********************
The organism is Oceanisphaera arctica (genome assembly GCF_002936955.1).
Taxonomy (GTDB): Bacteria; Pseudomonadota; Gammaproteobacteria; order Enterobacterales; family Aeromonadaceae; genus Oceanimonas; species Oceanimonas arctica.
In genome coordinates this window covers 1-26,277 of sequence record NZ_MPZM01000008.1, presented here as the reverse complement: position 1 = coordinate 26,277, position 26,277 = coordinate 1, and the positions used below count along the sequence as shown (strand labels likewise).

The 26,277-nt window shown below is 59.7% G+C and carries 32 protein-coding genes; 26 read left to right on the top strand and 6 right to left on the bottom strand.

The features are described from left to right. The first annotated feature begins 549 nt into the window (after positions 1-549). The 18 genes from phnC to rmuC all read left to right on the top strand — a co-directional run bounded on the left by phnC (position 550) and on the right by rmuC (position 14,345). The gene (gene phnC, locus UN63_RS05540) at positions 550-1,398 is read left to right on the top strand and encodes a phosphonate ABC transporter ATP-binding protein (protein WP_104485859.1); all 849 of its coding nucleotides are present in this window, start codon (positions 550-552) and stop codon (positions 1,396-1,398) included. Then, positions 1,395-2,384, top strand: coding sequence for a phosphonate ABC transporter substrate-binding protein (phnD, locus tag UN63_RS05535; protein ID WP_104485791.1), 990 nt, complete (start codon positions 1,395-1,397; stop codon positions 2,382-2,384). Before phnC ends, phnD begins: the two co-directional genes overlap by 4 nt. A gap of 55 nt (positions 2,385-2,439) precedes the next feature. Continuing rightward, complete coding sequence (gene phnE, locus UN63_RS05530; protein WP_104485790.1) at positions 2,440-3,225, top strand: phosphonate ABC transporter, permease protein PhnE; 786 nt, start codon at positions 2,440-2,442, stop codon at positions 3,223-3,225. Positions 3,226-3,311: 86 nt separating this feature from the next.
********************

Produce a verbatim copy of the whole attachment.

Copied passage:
The organism is Oceanisphaera arctica (genome assembly GCF_002936955.1).
Taxonomy (GTDB): Bacteria; Pseudomonadota; Gammaproteobacteria; order Enterobacterales; family Aeromonadaceae; genus Oceanimonas; species Oceanimonas arctica.
In genome coordinates this window covers 1-26,277 of sequence record NZ_MPZM01000008.1, presented here as the reverse complement: position 1 = coordinate 26,277, position 26,277 = coordinate 1, and the positions used below count along the sequence as shown (strand labels likewise).

The 26,277-nt window shown below is 59.7% G+C and carries 32 protein-coding genes; 26 read left to right on the top strand and 6 right to left on the bottom strand.

The features are described from left to right. The first annotated feature begins 549 nt into the window (after positions 1-549). The 18 genes from phnC to rmuC all read left to right on the top strand — a co-directional run bounded on the left by phnC (position 550) and on the right by rmuC (position 14,345). The gene (gene phnC, locus UN63_RS05540) at positions 550-1,398 is read left to right on the top strand and encodes a phosphonate ABC transporter ATP-binding protein (protein WP_104485859.1); all 849 of its coding nucleotides are present in this window, start codon (positions 550-552) and stop codon (positions 1,396-1,398) included. Then, positions 1,395-2,384, top strand: coding sequence for a phosphonate ABC transporter substrate-binding protein (phnD, locus tag UN63_RS05535; protein ID WP_104485791.1), 990 nt, complete (start codon positions 1,395-1,397; stop codon positions 2,382-2,384). Before phnC ends, phnD begins: the two co-directional genes overlap by 4 nt. A gap of 55 nt (positions 2,385-2,439) precedes the next feature. Continuing rightward, complete coding sequence (gene phnE, locus UN63_RS05530; protein WP_104485790.1) at positions 2,440-3,225, top strand: phosphonate ABC transporter, permease protein PhnE; 786 nt, start codon at positions 2,440-2,442, stop codon at positions 3,223-3,225. Positions 3,226-3,311: 86 nt separating this feature from the next.